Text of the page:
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The Naked Nativity

There’s just no pleasing some fathers.

There’s just no pleasing some fathers.

Three Penny Theatre

1723 25th St.
Sacramento, CA 95816

(916) 451-5822

Rated 4.0

It’s called The Naked Nativity, but relax—it’s not a nude crèche. Instead, it’s a family’s emotional life laid bare for our perusal, and it’s every bit as funny and as uncomfortable as one might expect. The only blasphemy comes from the idea that real people might have some of the same trials detailed in scripture, and that maybe, just possibly, the “holy family” featured so prominently in the Christian versions of our midwinter celebrations had some of the same dysfunctions with which the rest of us are all too familiar.

The play, written by P. Joshua Laskey, opens on the Carpenter family (Mary, Joe, and son Jim) as they wait in a hotel room for their firstborn, the wandering Josh, to arrive for Christmas. Yes, the names have significance, but not as much as you might expect; this isn’t a retelling of the nativity story so much as it is an examination of the ways in which real-family dynamics might have shaped the myth of the “perfect” family.

For example, Mary (Deborah Shalhoub) nags her husband and shows unabashed favoritism toward her firstborn. Joe (played to cantankerous perfection by Jeff Webster) has unresolved concerns about Josh’s paternity to contend with, and he’s turned to a rather self-destructive habit as a means of claiming some control in his life. Then there’s a bit of sibling rivalry (not to mention frustration) because younger brother Jim (Justin Munoz) has been pushed into a caretaker position with his parents and the family business, while Josh (played by Laskey) has gone off looking for … something. In this case, Josh seems to be a sort of New Age, inner-peace and no-material-wealth kind of guy, which, if you think about it, probably has a lot more in common with that fellow who was supposedly born in a manger than most people realize. But Josh isn’t perfect. In fact, he’s pretty oblivious to his brother’s needs and dreams, mostly because his “calling” takes all his energy—and takes the place of his family.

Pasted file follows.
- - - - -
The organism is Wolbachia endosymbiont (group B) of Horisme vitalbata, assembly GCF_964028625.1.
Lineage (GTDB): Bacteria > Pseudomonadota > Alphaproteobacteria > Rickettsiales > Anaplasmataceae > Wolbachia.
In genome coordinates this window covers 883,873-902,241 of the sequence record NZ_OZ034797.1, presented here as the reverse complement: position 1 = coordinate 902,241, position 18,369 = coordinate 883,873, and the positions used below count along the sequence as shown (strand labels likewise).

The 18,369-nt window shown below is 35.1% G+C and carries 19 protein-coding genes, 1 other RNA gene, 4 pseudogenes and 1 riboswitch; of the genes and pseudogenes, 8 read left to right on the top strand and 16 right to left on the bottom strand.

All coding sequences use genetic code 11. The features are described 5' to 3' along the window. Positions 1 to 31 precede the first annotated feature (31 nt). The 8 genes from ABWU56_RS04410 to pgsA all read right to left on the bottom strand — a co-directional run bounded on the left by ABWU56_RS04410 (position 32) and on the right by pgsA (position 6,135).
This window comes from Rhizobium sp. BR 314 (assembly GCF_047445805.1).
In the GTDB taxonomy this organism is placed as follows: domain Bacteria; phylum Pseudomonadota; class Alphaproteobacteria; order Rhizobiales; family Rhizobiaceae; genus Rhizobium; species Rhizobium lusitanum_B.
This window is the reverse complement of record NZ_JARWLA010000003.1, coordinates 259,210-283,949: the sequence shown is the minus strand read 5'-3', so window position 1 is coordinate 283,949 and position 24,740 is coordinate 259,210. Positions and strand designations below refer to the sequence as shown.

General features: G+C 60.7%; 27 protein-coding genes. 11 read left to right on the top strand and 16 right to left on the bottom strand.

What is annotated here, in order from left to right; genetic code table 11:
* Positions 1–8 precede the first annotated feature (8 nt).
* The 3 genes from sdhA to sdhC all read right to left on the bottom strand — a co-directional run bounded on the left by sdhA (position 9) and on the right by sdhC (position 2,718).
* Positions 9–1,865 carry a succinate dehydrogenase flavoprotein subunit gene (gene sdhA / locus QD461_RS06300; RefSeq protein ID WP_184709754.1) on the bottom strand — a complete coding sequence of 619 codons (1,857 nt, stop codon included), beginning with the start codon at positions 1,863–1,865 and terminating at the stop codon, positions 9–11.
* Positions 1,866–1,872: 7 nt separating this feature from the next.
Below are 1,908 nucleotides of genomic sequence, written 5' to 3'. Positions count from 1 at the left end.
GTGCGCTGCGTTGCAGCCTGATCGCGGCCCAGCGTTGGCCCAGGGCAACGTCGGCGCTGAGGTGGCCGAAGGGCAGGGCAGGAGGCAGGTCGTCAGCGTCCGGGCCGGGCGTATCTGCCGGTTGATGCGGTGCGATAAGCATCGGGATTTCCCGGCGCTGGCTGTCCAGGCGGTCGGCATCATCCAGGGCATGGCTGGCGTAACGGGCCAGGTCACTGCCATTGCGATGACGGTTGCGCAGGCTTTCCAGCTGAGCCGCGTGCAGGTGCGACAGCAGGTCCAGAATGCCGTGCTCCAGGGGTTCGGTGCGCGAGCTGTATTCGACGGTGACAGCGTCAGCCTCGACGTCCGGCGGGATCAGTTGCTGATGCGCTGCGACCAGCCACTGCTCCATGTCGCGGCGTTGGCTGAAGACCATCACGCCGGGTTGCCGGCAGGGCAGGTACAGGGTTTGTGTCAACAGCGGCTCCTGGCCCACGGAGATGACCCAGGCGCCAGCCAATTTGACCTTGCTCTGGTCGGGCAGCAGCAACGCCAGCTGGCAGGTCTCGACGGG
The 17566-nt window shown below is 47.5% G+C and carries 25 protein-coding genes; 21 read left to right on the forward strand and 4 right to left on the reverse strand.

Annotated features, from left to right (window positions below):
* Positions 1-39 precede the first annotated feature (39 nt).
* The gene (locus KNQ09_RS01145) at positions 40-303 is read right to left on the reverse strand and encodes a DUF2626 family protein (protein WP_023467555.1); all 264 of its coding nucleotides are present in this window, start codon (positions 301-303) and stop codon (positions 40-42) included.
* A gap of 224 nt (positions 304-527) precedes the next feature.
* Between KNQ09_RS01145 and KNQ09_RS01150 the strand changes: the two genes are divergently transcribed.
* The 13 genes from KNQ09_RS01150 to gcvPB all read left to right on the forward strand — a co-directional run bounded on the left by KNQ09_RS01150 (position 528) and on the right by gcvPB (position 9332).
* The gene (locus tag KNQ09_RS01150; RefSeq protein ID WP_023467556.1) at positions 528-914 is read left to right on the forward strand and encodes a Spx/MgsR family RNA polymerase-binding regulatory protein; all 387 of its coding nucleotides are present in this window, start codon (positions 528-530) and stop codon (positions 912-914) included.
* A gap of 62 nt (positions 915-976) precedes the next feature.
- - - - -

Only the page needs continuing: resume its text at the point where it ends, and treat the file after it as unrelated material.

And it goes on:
That “perfect” family of the nativity isn’t supposed to have all these tensions and troubles, but most of the families we actually live in are far from perfect. In fact, most of our families no doubt have more in common with the Carpenters than with that other carpenter’s family.

As Josh, Laskey is a perfectly perfect eldest son, maintaining his calm in the face of family dysfunction, but allowing his mask to crack ever so slightly in ways that let the audience see his love and concern. Shalhoub’s Mary is a nagging wife with a heart of gold, nervously attempting to get everyone to behave. Mary’s very pious, which means that contradicting her—and her ever-present Bible—takes on the same weight as contradicting God.

The hotel-room setting lends a strange sort of realism to what must also be a parable, and for the most part—under the direction of Margaret Morneau—the show moves quite quickly. There is, however, a bit of repetitiveness about some of the dialogue that no doubt marks spots where it could stand some trimming. Still, the intensity of the performances—particularly Munoz, who turns out to be the emotional fulcrum of the play—keeps the audience engaged.

Ultimately, The Naked Nativity is less about God made flesh and more about how families work, or don’t; the real grace here is in the ability to muddle through and let our affections carry more weight than do our wounds.